U.S. President Barack Obama told Lebanese President Michel Suleiman this week he wants Lebanon to be strong, independent, and democratic. But Mr. Obama also told his White House visitor to clamp down on arms smuggling into the country – something Mr. Obama sees as a potential threat to neighboring Israel.
“Lebanon is a critical country in a critical region,” President Obama said, noting that what happens in Lebanon has an impact far beyond its borders. He told President Suleiman that a U.N. resolution calling on Hezbollah to disarm must be enforced. Washington is concerned about arms that are being smuggled to Hezbollah militants in southern Lebanon.
The Lebanese parliament recently approved a statement by Prime Minister Sa’ad Hariri, which endorsed Hezbollah’s right to keep its weapons for defense against Israel. Hezbollah fought a month-long war with Israel in 2006.
Central Role of the Lebanese Army
Lebanese journalist Hanna Anbar, associate publisher of the English-language Daily Star newspaper in Beirut, says the underlying difficulty is that Lebanon’s central government, which is composed of many religious and ethnic factions, is weak. And so, the continued supply of U.S. arms is critical.
“A strong government cannot function without a strong army,” Anbar said. “And for the past few years, it was the army that kept the balance in this country when it was on the verge of sectarian conflict.”
Nadia Bilbassy, senior news correspondent for the Middle East Broadcasting Center, agrees that the Lebanese Army is critical to a stable civilian government. “The only problem is that it’s not strong enough. If it wanted to, Hezbollah could overrun the army overnight.”
Israeli Concerns about Its Northern Neighbor
Israeli journalist Nathan Guttman of the Jewish Daily Forward said the military situation in southern Lebanon is of enormous concern to Israelis, and Iran and Syria’s support for Hezbollah is especially worrisome. “U.N. Resolution 1701 after the Lebanon war 2-1/2 years ago was supposed to make sure Hezbollah was disarmed, and that arms don’t flow into southern Lebanon, but this has not happened,” he said.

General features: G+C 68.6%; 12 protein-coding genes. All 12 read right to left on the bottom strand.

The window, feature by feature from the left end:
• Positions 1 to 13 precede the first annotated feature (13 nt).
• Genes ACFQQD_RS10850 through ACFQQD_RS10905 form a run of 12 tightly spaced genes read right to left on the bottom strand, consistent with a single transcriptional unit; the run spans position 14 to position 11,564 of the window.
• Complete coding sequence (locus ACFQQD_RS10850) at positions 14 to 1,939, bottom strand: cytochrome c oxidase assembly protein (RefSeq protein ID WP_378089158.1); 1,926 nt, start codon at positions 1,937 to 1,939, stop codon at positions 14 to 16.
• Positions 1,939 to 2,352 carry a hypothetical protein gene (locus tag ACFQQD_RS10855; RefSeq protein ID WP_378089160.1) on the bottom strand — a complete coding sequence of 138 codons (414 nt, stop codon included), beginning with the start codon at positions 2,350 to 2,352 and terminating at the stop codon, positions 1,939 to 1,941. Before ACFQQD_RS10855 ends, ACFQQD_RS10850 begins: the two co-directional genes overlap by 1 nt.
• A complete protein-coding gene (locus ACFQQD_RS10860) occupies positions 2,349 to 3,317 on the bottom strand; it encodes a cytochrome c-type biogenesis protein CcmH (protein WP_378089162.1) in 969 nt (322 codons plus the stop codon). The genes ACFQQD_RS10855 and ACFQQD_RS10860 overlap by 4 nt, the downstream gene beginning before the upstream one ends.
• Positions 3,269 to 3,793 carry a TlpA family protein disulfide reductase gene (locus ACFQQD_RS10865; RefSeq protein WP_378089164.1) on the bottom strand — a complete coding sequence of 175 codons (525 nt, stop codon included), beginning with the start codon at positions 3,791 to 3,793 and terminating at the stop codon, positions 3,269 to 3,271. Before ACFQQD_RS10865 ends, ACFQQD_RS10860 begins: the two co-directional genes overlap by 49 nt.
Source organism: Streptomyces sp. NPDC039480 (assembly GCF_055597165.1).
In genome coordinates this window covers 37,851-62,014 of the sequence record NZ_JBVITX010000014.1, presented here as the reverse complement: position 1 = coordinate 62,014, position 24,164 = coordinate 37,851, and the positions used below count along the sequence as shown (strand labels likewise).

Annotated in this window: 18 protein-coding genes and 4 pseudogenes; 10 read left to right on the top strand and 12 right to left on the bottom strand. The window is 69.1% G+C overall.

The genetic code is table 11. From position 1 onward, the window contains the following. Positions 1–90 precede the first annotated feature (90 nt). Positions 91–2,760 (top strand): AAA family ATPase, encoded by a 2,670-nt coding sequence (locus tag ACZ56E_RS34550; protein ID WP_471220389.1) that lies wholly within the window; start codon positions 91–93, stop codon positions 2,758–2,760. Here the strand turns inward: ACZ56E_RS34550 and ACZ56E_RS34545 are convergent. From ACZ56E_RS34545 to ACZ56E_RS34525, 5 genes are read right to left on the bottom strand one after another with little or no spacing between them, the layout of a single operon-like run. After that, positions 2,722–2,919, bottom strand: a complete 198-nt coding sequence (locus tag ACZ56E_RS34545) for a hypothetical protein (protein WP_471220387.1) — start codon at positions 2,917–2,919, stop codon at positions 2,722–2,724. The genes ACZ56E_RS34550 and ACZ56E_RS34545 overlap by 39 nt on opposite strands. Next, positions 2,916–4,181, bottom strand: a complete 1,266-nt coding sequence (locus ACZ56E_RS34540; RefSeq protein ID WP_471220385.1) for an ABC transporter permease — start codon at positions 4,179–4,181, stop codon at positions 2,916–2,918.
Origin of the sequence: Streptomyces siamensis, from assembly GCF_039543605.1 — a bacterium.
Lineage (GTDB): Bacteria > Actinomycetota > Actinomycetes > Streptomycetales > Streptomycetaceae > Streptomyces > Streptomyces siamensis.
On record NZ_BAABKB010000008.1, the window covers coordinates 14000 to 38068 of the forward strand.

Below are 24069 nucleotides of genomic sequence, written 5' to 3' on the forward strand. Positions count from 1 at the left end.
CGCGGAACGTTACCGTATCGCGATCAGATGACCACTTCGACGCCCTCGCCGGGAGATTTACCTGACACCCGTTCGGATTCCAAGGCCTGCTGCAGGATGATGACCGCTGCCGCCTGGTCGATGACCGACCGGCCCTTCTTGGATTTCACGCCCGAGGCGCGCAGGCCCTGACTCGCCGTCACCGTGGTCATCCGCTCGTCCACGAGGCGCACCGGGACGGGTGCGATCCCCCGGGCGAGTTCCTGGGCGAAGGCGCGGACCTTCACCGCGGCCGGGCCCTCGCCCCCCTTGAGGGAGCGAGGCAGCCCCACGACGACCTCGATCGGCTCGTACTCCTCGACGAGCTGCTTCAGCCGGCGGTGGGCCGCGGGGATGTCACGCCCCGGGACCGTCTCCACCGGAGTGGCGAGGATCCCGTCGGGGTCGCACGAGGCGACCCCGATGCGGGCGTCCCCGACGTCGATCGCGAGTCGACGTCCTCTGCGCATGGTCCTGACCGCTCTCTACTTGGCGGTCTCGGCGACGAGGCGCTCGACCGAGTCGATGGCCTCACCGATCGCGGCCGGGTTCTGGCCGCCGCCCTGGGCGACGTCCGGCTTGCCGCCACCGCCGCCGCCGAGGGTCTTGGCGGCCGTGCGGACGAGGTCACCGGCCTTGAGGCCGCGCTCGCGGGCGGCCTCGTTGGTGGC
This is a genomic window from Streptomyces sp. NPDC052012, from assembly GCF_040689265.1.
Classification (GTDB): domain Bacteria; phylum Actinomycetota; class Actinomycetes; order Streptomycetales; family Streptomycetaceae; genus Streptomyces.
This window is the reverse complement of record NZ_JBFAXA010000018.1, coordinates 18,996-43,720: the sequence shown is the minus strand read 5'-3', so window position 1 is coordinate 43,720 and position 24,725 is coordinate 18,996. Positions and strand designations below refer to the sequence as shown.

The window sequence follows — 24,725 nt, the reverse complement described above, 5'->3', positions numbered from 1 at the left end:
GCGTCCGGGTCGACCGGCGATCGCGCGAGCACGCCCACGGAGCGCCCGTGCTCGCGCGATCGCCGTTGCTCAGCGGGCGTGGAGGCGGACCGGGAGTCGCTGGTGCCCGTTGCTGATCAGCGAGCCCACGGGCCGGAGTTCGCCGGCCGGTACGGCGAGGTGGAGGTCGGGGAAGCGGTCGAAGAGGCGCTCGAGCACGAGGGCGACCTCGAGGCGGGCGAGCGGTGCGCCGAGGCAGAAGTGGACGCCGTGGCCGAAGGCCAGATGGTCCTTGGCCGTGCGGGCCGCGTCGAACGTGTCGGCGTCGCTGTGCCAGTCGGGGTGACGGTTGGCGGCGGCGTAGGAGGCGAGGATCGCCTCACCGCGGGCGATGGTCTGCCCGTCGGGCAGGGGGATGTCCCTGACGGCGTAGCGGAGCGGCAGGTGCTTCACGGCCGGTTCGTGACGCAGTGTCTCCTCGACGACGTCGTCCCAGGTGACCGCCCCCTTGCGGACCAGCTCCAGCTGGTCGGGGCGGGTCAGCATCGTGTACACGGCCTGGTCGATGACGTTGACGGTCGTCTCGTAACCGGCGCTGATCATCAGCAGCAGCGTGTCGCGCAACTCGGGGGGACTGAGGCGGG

“Moreover, Israelis are concerned with the fact that the United States still supplies arms to the Lebanese government and the Lebanese Army,” Guttman said. The fear is that, if the government in Beirut is weak, these arms might eventually fall into the hands of Hezbollah, he explained.
Bilbassy noted that, although Washington has already provided about $400 million in military aid to Lebanon, it has not included heavy weaponry. “Most of it is on a low scale, not to the degree it will threaten Israel,” she said. “I think it’s on the level of tanks and small boats, infantry weapons, and Humvees but not more than that.”
Role of Economic Development and Diplomacy
“This administration believes in soft power, and they believe that – if they want to combat extremism and terrorism – they have to provide better economic opportunities to the people in the region, including Lebanon,” Bilbassy said.
The Obama administration places great emphasis on diplomacy as a tool of stability, Bilbassy added. “They see it as a package.” Both parties talked about strengthening the partnership between their countries, she said.
“President Obama talked about economic aid and educational aid and about strengthening civil society, and he talked about a peace process that should involve everyone,” Bilbassy said. Furthermore, the American President said he “doesn’t have to agree with President Suleiman on every point, especially the arms of Hezbollah,” according to Bilbassy.
Mr. Obama told the Lebanese President that an apparent thaw in U.S. relations with Syria should not be a cause for concern for Lebanon. “He said any rapprochement with Syria would not be at the expense of Lebanese sovereignty or stability,” Bilbassy said.